Greenland wrap-up: Waiting for kiting winds

Posted: May 19, 2010 07:11 pm EDT

The kite teams on Greenland are waiting for favorable winds to sail across the snow with their heavy sleds. As they planned for long distances and many days on the ice (up to 100), their sleds are heavy and therefore hauling is difficult and very slow.

Cecilie Skog and Bjorn SekkesĂŚters womens team finished their west-east crossing.

Narsaq Cape Morris Jesup Qaanaaq (kite):
Vesa Luomala and Toni Vaartimo

No news only stats updates, which indicated that the Finns still fought a battle with the windless, warm days. No wind means they have to pull their sleds. Their sleds get lighter by the day as they started off with a load for 100 days each.

Stats May 14, Days on ice: 23
Location: 61.24N, 46.48W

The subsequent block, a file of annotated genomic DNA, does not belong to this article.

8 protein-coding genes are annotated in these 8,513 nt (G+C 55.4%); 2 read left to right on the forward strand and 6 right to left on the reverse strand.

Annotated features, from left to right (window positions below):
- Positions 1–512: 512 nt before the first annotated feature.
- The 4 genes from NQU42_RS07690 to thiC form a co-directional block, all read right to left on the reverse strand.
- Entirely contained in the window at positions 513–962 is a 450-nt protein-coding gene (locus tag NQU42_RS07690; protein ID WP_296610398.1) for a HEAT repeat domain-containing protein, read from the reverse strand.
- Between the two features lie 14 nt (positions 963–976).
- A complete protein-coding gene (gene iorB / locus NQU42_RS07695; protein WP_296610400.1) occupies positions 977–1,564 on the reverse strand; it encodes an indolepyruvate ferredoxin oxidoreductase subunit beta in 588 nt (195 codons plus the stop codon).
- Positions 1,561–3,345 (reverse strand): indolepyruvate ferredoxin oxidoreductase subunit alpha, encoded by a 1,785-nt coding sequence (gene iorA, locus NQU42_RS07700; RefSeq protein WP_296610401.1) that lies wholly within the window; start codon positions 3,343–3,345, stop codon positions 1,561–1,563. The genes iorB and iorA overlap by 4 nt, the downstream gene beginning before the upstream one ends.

Latest day distance 8,9 km
Total distance: 53,5 km
Height: 1403 m
Temperature: +5°C
Wind 0-1m/s N/E

Isortoq Ilulissat; Narsaq Qaanaaq (kite):
Jon Chalmers and Carl Alvey

After the storm the Brits got out at 4 am. With favorable winds blowing they got their kites out and gained some miles.

On May 16 they reported, We tried to kite last night but found it too cold when eye lashes froze and feet went numb. Today we managed 60 km into wind. Our knees are dead.

Yesterday they said they have decided to drop some height with the NW wind and gained some distance. They hoped the SW wind arrives on the 20th to get them north again.

World Wide Weather 4 Expeditions, advice for the guys is, [May 19] the SW is expected to be pretty weak, however try to go as far N to W as you possibly can; that rewards on [May 21]. On [May 20] wait till wind picks up after 18/21utc.

Narsaq Qaanaaq (kite):
Sebastian Copeland and Eric McNair-Landry

The guys started their south-north kite expedition and Sebastian reported on Day 3, May 16 that they camped in the afternoon and started skiing at 7 pm again because of the warm day temperatures.